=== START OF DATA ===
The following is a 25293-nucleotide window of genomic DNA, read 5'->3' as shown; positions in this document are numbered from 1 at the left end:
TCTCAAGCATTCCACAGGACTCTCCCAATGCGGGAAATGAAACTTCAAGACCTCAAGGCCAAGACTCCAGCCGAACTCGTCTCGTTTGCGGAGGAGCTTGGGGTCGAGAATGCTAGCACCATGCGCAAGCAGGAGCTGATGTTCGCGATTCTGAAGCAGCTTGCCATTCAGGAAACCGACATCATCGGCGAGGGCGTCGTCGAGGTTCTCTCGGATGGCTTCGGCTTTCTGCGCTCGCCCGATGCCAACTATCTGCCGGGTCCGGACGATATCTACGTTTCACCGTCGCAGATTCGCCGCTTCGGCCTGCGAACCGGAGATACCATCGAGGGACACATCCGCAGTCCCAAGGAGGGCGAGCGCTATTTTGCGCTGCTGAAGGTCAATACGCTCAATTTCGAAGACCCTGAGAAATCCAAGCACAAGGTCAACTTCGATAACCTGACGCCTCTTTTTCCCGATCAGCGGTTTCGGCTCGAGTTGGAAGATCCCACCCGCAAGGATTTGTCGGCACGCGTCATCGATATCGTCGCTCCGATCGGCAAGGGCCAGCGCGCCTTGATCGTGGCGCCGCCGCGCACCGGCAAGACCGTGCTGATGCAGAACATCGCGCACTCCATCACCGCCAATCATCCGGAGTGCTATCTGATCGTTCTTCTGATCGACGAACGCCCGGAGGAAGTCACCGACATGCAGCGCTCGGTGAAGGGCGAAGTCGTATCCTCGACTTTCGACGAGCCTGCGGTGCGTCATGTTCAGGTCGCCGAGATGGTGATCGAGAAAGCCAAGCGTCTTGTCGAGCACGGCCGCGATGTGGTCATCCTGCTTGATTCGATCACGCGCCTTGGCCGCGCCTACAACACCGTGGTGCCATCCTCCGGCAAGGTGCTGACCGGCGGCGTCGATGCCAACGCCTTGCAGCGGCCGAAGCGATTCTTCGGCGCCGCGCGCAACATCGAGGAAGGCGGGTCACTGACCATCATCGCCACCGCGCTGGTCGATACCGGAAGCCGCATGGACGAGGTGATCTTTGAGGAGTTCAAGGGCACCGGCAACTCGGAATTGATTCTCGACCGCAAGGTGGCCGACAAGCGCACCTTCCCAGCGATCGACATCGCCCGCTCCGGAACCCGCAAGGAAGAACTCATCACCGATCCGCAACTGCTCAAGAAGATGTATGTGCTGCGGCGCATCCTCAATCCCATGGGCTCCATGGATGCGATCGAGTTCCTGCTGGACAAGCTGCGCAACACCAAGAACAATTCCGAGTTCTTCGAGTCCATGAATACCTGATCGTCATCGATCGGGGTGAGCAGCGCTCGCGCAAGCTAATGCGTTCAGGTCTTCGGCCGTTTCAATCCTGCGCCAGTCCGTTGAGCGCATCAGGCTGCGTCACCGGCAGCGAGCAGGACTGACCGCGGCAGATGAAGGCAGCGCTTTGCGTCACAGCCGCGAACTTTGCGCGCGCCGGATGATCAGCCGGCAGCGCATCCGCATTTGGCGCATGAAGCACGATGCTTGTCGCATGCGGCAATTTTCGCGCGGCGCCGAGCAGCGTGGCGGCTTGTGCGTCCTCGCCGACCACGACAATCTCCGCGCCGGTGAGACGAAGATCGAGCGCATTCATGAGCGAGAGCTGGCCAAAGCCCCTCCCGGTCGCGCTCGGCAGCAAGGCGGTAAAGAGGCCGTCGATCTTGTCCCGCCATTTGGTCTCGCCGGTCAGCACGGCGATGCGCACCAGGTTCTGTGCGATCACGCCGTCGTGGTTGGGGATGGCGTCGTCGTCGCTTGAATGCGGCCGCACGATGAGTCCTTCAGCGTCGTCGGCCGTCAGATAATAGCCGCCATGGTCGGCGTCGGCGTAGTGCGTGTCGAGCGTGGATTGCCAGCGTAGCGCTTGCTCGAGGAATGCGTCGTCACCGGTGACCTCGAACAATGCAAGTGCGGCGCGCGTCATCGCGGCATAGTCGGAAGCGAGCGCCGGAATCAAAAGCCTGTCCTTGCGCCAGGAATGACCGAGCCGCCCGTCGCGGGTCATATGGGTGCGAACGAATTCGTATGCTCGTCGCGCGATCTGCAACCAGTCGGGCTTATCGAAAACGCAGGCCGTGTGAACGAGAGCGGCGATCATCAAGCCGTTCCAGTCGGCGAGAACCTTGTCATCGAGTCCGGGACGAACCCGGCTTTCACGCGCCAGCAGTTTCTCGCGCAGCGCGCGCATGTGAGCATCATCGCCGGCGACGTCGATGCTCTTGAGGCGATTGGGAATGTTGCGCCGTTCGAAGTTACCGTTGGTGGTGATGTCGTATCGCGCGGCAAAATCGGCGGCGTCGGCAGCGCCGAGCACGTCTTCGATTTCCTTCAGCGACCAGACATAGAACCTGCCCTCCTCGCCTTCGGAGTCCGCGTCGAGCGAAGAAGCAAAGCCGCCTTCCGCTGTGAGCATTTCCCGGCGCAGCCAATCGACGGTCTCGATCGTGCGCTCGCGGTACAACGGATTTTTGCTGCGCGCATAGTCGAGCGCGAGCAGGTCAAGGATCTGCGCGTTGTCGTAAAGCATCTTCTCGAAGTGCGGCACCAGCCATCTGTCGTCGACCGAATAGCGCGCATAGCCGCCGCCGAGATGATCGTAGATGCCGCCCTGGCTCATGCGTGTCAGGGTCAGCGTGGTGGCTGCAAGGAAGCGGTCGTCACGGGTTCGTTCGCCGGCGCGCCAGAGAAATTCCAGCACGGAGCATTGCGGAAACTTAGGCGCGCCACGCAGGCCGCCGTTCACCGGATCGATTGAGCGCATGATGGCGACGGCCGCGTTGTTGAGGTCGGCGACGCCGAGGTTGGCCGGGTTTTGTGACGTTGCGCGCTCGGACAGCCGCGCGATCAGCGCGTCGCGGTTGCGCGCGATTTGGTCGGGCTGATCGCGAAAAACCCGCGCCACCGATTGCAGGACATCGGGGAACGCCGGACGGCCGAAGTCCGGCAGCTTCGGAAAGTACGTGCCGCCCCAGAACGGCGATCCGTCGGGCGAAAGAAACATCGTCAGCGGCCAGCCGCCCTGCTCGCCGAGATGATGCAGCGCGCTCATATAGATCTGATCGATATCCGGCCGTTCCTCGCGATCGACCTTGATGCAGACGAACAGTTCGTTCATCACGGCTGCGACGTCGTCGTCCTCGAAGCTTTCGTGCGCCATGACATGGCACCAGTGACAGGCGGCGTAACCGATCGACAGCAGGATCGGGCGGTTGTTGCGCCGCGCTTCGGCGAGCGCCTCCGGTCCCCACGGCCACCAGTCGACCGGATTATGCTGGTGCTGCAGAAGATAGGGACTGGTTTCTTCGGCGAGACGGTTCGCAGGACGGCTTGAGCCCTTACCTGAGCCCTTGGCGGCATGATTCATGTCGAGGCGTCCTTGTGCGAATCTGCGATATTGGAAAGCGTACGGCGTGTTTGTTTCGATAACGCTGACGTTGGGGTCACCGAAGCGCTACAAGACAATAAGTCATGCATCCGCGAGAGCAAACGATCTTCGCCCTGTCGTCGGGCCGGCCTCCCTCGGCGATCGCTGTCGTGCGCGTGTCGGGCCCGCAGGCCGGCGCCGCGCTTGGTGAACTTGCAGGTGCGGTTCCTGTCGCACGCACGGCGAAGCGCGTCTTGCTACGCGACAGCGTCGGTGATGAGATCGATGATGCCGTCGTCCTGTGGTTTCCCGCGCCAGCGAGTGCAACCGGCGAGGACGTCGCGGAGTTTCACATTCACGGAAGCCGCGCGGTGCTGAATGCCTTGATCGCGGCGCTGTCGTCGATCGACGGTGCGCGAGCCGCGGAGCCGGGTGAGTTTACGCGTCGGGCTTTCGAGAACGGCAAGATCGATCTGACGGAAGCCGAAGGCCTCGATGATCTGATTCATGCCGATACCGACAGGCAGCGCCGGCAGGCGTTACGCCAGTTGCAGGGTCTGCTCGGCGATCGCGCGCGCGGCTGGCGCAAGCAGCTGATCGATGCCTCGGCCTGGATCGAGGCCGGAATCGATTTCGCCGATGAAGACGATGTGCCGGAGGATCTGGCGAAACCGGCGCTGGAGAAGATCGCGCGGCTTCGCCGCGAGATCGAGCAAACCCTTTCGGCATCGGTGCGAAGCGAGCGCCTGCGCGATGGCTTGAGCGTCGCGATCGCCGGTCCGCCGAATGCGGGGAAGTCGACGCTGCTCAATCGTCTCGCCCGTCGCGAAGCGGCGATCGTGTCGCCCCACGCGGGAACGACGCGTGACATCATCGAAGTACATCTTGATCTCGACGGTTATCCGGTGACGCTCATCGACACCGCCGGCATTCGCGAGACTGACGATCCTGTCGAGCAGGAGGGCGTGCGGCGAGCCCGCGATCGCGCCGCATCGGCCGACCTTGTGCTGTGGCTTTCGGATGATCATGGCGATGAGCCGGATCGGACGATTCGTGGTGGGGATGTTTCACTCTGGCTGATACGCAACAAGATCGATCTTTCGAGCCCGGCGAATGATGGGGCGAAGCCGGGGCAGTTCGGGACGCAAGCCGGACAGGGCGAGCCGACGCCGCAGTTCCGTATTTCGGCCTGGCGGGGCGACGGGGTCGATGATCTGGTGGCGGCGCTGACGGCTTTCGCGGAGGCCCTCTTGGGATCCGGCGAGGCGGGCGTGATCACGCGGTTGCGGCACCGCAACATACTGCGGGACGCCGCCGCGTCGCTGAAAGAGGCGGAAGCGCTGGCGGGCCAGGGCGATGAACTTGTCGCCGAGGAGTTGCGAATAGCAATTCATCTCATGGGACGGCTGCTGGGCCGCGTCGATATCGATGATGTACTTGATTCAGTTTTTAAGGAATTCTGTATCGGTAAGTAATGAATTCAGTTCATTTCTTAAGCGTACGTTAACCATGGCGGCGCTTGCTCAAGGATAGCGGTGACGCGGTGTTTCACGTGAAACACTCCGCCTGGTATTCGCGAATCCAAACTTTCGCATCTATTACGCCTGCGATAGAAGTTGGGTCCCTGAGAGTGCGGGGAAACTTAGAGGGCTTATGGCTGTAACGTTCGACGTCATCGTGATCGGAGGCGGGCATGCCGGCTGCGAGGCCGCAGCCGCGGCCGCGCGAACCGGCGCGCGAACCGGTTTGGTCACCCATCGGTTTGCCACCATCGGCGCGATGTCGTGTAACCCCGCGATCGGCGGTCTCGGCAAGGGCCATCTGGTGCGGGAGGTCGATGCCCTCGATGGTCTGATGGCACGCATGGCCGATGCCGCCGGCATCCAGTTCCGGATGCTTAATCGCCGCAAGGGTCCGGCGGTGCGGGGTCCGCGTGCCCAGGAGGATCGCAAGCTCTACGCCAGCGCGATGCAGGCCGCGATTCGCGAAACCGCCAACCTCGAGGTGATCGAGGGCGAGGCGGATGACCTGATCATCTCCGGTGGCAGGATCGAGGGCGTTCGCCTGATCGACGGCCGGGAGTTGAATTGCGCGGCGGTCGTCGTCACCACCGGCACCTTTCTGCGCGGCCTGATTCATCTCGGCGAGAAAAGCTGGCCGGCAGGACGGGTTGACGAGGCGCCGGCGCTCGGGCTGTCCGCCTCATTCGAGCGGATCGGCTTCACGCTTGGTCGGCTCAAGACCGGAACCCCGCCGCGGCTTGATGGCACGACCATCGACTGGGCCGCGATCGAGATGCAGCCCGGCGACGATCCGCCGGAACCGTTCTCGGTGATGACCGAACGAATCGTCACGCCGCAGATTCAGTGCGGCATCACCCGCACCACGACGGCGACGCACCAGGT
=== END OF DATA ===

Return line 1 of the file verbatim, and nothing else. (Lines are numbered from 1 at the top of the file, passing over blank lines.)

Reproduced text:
The following is a 25293-nucleotide window of genomic DNA, read 5'->3' as shown; positions in this document are numbered from 1 at the left end: